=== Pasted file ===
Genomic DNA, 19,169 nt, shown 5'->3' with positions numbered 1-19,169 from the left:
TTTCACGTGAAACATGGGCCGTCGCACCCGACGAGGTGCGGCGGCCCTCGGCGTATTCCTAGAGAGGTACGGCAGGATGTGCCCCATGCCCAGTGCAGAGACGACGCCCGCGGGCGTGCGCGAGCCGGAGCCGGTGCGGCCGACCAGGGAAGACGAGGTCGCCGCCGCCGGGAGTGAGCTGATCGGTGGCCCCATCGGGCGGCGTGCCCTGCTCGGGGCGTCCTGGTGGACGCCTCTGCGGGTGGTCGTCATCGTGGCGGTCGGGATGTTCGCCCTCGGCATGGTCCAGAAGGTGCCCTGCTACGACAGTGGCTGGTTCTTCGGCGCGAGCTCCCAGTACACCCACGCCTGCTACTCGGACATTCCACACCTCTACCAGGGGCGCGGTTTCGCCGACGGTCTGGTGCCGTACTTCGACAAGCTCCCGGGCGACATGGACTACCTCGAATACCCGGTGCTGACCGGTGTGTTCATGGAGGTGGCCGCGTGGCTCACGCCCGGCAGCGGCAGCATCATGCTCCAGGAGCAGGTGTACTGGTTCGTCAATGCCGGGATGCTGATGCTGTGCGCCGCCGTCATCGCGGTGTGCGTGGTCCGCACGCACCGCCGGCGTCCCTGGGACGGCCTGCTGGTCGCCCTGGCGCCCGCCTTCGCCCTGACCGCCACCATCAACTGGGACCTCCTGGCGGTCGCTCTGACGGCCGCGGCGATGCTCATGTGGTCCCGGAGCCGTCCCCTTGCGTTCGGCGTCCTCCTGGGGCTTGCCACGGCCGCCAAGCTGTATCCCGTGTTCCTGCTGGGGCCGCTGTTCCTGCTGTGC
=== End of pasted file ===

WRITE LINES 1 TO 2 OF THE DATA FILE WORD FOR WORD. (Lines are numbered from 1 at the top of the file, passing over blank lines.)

Genomic DNA, 19,169 nt, shown 5'->3' with positions numbered 1-19,169 from the left:
TTTCACGTGAAACATGGGCCGTCGCACCCGACGAGGTGCGGCGGCCCTCGGCGTATTCCTAGAGAGGTACGGCAGGATGTGCCCCATGCCCAGTGCAGAGACGACGCCCGCGGGCGTGCGCGAGCCGGAGCCGGTGCGGCCGACCAGGGAAGACGAGGTCGCCGCCGCCGGGAGTGAGCTGATCGGTGGCCCCATCGGGCGGCGTGCCCTGCTCGGGGCGTCCTGGTGGACGCCTCTGCGGGTGGTCGTCATCGTGGCGGTCGGGATGTTCGCCCTCGGCATGGTCCAGAAGGTGCCCTGCTACGACAGTGGCTGGTTCTTCGGCGCGAGCTCCCAGTACACCCACGCCTGCTACTCGGACATTCCACACCTCTACCAGGGGCGCGGTTTCGCCGACGGTCTGGTGCCGTACTTCGACAAGCTCCCGGGCGACATGGACTACCTCGAATACCCGGTGCTGACCGGTGTGTTCATGGAGGTGGCCGCGTGGCTCACGCCCGGCAGCGGCAGCATCATGCTCCAGGAGCAGGTGTACTGGTTCGTCAATGCCGGGATGCTGATGCTGTGCGCCGCCGTCATCGCGGTGTGCGTGGTCCGCACGCACCGCCGGCGTCCCTGGGACGGCCTGCTGGTCGCCCTGGCGCCCGCCTTCGCCCTGACCGCCACCATCAACTGGGACCTCCTGGCGGTCGCTCTGACGGCCGCGGCGATGCTCATGTGGTCCCGGAGCCGTCCCCTTGCGTTCGGCGTCCTCCTGGGGCTTGCCACGGCCGCCAAGCTGTATCCCGTGTTCCTGCTGGGGCCGCTGTTCCTGCTGTGC